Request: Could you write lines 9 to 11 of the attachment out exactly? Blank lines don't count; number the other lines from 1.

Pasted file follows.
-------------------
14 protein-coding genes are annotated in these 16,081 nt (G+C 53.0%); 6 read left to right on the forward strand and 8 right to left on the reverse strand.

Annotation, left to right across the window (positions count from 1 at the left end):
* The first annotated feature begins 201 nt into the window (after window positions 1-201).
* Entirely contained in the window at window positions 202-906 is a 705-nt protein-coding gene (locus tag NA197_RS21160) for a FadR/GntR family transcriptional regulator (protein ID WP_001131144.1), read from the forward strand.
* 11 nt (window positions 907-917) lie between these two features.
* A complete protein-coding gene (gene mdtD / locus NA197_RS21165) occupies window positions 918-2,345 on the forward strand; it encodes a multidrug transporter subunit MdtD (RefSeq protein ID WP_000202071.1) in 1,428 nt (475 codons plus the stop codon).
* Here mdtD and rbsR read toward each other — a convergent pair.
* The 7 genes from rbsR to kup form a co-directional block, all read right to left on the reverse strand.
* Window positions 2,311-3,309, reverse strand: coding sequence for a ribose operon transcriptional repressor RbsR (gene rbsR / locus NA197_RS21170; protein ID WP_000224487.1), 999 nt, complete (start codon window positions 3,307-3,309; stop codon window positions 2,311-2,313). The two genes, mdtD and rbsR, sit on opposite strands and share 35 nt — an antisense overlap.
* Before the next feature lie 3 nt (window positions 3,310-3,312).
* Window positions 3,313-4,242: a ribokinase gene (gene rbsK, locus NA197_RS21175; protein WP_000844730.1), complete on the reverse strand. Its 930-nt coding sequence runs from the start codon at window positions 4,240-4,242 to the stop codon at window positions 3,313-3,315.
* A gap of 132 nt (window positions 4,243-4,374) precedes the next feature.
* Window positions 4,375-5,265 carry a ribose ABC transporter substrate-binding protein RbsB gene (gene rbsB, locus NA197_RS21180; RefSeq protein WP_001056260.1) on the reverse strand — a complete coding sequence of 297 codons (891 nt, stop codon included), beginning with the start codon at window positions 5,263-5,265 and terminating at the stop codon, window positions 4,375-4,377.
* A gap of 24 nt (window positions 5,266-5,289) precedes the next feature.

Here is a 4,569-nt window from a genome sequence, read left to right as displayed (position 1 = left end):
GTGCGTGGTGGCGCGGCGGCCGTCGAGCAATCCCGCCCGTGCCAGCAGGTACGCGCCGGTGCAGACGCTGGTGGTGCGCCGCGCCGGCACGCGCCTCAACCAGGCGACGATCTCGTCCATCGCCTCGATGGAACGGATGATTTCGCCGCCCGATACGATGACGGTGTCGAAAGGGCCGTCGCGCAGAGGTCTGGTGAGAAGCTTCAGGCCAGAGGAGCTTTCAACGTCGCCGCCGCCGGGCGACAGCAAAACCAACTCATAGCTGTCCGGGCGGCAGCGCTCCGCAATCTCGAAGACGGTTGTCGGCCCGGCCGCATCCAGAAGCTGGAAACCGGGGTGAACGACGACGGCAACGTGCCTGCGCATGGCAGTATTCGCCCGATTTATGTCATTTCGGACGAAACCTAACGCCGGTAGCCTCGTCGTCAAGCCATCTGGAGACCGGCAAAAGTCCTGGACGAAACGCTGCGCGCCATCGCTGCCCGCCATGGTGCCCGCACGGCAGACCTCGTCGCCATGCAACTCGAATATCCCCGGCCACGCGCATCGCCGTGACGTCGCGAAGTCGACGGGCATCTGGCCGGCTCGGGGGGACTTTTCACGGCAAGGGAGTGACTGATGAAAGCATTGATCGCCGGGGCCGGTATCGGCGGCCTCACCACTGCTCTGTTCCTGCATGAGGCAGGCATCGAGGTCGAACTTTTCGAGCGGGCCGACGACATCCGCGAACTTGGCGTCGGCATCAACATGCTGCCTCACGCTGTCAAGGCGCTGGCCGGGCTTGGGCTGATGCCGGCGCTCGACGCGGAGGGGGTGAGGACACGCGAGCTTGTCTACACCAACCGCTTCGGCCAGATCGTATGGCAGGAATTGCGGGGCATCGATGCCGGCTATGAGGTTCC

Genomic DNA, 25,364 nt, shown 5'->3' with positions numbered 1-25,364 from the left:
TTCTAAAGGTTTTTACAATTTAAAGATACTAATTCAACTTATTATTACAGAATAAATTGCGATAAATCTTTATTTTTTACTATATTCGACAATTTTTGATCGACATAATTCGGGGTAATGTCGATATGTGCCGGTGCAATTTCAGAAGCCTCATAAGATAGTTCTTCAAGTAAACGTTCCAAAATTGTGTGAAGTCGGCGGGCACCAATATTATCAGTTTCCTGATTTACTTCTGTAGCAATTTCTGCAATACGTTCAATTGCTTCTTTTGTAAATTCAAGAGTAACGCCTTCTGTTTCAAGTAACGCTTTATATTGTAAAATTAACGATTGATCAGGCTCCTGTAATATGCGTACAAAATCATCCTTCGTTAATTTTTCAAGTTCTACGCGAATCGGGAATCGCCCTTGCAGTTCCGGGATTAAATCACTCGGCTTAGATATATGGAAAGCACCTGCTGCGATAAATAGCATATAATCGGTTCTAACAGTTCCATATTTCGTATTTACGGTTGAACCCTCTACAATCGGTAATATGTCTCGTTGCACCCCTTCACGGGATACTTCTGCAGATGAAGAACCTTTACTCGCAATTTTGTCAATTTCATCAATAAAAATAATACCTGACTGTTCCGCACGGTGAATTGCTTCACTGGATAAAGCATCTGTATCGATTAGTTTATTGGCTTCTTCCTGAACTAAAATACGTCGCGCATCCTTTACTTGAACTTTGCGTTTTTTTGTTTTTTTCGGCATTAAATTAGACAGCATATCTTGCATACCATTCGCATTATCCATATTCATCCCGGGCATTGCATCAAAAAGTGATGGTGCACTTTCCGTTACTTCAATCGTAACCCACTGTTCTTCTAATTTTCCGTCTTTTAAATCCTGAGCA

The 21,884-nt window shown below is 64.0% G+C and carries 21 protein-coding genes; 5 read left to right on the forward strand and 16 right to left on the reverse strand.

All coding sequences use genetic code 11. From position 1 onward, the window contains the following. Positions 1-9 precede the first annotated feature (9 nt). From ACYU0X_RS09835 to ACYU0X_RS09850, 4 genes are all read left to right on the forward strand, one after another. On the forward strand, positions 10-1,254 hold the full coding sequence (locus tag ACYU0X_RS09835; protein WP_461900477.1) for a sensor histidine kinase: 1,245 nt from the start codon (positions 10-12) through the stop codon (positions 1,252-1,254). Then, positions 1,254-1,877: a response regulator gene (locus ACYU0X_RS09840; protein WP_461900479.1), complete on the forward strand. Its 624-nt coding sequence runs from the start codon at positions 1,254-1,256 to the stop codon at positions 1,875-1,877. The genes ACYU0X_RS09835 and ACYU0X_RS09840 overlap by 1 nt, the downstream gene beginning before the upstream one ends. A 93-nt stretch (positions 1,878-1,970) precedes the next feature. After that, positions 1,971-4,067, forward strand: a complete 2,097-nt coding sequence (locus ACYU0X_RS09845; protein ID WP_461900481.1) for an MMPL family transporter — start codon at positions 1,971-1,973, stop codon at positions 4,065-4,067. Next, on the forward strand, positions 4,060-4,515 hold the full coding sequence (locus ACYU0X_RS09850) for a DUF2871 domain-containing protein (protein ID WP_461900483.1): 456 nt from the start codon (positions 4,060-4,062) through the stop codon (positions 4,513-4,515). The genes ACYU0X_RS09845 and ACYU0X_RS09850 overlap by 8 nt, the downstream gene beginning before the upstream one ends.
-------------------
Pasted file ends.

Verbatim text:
* Window positions 2,311-3,309, reverse strand: coding sequence for a ribose operon transcriptional repressor RbsR (gene rbsR / locus NA197_RS21170; protein ID WP_000224487.1), 999 nt, complete (start codon window positions 3,307-3,309; stop codon window positions 2,311-2,313). The two genes, mdtD and rbsR, sit on opposite strands and share 35 nt — an antisense overlap.
* Before the next feature lie 3 nt (window positions 3,310-3,312).
* Window positions 3,313-4,242: a ribokinase gene (gene rbsK, locus NA197_RS21175; protein WP_000844730.1), complete on the reverse strand. Its 930-nt coding sequence runs from the start codon at window positions 4,240-4,242 to the stop codon at window positions 3,313-3,315.